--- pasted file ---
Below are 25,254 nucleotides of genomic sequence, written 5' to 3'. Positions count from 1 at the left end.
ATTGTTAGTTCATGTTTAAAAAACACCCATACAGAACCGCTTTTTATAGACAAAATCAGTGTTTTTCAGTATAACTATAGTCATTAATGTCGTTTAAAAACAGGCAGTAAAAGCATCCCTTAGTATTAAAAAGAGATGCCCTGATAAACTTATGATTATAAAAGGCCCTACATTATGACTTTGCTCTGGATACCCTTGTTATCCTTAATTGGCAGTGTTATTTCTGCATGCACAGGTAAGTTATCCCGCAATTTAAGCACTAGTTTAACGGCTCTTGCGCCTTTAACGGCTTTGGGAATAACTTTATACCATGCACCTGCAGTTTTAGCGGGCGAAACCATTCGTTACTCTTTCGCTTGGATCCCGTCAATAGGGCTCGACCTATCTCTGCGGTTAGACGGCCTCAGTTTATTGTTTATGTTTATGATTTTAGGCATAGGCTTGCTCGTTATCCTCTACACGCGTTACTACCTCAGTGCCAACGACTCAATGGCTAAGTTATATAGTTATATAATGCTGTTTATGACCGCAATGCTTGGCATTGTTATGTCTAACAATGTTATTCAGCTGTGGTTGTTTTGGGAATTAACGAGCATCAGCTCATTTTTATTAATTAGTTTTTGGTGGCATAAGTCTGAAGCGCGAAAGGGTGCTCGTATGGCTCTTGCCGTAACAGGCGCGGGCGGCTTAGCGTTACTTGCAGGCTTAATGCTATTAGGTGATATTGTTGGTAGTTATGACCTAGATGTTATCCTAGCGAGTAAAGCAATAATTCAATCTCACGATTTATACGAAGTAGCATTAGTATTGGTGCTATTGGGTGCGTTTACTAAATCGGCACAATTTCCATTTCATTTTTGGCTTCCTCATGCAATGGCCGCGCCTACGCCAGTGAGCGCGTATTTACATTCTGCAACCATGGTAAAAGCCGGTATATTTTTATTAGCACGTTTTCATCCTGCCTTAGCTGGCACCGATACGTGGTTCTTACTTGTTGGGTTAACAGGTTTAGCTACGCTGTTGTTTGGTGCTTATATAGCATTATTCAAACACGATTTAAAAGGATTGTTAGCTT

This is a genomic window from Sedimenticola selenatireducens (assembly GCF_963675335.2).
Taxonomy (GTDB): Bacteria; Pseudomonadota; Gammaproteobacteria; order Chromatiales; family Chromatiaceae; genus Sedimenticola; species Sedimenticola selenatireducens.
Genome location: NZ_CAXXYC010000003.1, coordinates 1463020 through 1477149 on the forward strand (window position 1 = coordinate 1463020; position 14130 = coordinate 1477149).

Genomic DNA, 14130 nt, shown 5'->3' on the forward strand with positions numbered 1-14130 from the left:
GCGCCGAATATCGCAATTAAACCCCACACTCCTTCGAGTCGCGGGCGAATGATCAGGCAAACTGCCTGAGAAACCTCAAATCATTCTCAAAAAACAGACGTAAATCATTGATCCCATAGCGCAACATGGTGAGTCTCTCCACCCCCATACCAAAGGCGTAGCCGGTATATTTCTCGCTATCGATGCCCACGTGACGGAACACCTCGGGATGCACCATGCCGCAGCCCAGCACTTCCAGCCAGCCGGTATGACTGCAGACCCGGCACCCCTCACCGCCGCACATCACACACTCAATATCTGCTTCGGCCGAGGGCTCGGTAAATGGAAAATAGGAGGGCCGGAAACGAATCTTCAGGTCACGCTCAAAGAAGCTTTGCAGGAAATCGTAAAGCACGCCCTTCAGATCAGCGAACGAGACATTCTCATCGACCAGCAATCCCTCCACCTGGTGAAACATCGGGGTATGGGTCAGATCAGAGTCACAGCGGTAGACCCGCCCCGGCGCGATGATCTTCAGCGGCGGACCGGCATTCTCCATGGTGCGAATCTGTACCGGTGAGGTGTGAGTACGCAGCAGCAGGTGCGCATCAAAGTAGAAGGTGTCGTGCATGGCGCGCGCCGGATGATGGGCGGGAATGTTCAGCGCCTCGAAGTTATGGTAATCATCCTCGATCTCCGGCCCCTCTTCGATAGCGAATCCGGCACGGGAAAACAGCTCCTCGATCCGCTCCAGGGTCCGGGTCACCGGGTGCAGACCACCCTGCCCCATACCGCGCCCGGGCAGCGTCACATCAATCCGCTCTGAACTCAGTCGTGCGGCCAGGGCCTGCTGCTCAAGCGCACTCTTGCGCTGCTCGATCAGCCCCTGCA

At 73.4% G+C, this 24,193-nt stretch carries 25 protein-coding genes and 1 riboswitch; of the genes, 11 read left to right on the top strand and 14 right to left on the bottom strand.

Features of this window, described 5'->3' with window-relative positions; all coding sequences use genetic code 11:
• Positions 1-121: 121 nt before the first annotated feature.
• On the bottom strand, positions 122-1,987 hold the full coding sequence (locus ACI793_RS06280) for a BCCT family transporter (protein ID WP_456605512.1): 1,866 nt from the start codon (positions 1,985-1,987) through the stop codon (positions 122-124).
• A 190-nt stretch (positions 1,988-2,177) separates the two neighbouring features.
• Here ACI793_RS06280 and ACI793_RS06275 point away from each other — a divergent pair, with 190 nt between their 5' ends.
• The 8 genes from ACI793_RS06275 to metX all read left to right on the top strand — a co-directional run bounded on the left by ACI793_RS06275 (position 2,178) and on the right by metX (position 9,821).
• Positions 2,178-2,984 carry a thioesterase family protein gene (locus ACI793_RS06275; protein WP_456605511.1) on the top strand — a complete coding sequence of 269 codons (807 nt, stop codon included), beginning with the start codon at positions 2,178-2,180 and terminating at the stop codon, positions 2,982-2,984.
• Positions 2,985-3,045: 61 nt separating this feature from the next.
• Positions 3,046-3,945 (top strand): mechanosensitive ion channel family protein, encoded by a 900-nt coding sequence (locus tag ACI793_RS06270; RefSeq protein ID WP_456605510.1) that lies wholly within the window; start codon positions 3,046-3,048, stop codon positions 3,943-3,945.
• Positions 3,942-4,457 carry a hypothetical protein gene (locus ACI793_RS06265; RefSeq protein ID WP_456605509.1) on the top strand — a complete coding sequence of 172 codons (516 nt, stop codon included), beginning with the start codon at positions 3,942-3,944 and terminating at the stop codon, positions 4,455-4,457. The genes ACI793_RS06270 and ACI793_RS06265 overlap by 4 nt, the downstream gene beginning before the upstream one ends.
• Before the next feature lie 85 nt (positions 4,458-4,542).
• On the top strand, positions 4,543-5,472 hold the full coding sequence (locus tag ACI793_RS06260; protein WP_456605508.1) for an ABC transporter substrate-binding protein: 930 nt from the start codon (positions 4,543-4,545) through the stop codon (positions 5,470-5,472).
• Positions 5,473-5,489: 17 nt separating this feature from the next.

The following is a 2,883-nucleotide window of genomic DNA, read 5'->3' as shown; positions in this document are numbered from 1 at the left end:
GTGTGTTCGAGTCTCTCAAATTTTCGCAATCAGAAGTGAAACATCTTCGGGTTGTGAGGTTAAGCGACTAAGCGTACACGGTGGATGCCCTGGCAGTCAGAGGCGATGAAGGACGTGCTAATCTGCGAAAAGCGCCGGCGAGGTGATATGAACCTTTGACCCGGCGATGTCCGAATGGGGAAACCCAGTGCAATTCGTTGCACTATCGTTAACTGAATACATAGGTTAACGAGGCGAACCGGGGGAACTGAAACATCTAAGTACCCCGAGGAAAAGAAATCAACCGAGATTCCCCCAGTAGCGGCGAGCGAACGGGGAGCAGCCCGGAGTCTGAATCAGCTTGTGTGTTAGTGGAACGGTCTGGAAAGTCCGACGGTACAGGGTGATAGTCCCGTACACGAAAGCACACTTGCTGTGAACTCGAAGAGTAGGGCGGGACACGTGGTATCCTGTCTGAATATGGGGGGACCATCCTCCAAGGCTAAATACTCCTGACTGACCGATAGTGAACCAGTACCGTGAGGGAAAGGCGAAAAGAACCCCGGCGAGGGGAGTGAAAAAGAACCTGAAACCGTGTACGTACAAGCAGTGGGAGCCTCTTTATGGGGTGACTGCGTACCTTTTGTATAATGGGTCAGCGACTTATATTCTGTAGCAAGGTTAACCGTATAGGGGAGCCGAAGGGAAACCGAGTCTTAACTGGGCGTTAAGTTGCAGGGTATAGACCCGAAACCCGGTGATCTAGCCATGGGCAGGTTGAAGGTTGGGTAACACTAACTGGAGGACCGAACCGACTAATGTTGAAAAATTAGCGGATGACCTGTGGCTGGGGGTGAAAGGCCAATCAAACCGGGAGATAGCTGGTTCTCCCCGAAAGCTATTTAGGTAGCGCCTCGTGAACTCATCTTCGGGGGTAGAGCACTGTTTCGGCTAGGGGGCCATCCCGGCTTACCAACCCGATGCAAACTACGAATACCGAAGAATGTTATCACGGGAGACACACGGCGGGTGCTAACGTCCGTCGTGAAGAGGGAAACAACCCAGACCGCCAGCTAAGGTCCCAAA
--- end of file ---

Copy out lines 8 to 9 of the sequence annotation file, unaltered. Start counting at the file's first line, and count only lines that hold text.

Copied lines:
At 73.4% G+C, this 24,193-nt stretch carries 25 protein-coding genes and 1 riboswitch; of the genes, 11 read left to right on the top strand and 14 right to left on the bottom strand.

Features of this window, described 5'->3' with window-relative positions; all coding sequences use genetic code 11: